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Tokyo Tribe is the newest film from Japanese director Shion Sono. The story takes place deep in the seedy underworld of an alternate Tokyo where the streets are run by gangs from each part of the city. The most powerful gang in the city, run by the insane and murderous Lord Buppa, wants to take over control of Tokyo and is willing too kill anyone in their path. As the conflict builds, Buppa’s son seeks revenge against an opposing gang leader from a tribe that only values friendship and good times. The film climaxes with a bloody and over-the-top showdown all the while delivering hip-hop dialogue through rhyme and rap.

This movie is a melting pot of absurd ideas, hyper-violence and insanity, and it’s great. Tokyo Tribe is a lot of fun if you’re into Japanese dark comedy mixed with a self aware and at times comical gangster attitude. Some of the events that take place in the film concern malicious violence and sexual assault, but it’s all build-up for evil and dastardly characters to be defeated in ridiculous ways. This really reminded me of some of Takashi Miike’s earlier films mixed with a modern street punk vibe.

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Tokyo Tribe is based off the Japanese manga and throughout the film we are given almost all of narrative and exposition through visuals and hip hop songs. It plays like a musical in some ways, but the energy of the film is kinetic and highly entertaining in the right mindset. The main characters split between the basically good and bad gangs are likable even when they are being depraved, and there are so many peripheral and supporting characters shining through that it is hard to begin picking favorites. It’s a huge film filled with tons of great performances and plenty of set pieces to keep all audiences engaged and in awe.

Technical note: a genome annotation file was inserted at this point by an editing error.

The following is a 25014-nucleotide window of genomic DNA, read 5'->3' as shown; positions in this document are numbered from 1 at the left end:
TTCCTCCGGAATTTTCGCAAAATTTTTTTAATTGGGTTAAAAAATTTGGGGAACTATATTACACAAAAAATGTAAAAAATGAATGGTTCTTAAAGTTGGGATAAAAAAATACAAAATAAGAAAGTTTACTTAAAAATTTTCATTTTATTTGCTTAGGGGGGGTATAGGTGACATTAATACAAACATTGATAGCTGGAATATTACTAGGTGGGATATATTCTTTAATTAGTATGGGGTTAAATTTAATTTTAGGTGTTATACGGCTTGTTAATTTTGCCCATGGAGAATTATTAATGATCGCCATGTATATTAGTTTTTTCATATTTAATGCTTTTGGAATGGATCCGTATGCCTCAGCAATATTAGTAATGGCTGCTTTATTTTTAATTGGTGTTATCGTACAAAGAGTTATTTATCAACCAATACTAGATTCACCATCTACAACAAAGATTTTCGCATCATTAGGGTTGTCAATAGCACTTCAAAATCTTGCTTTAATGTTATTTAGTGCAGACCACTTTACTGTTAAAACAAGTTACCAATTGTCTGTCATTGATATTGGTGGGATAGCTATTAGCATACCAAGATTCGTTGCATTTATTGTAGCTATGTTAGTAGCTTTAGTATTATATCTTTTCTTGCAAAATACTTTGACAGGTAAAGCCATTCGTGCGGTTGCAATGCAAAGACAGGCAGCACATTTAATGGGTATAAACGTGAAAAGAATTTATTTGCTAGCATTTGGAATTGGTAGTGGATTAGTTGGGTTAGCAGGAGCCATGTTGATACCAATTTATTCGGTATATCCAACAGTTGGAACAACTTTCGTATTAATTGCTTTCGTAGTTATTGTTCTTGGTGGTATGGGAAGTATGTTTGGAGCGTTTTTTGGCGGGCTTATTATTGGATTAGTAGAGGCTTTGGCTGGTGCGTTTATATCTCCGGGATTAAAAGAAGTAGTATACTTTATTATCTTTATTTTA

This is one for fans of completely off-the-wall Japanese cinema. Fans of Shion Sono and Takeshi Miike should definitely seek this one out. This one definitely fits in with other great Japanese films to include the Dead or Alive series, Fudoh: The Next Generation and even shares some ties with the street punk classic Wild Zero. Tokyo Tribe is high energy cinema that delivers laughs, shocks and gross out moments at a frenetic pace and Riki Takeuchi’s performance alone is definitely worth the price of admission. Tokyo Tribe, never ever die!

Hawkins’ Rating:

Out of a Possible 5 Stars

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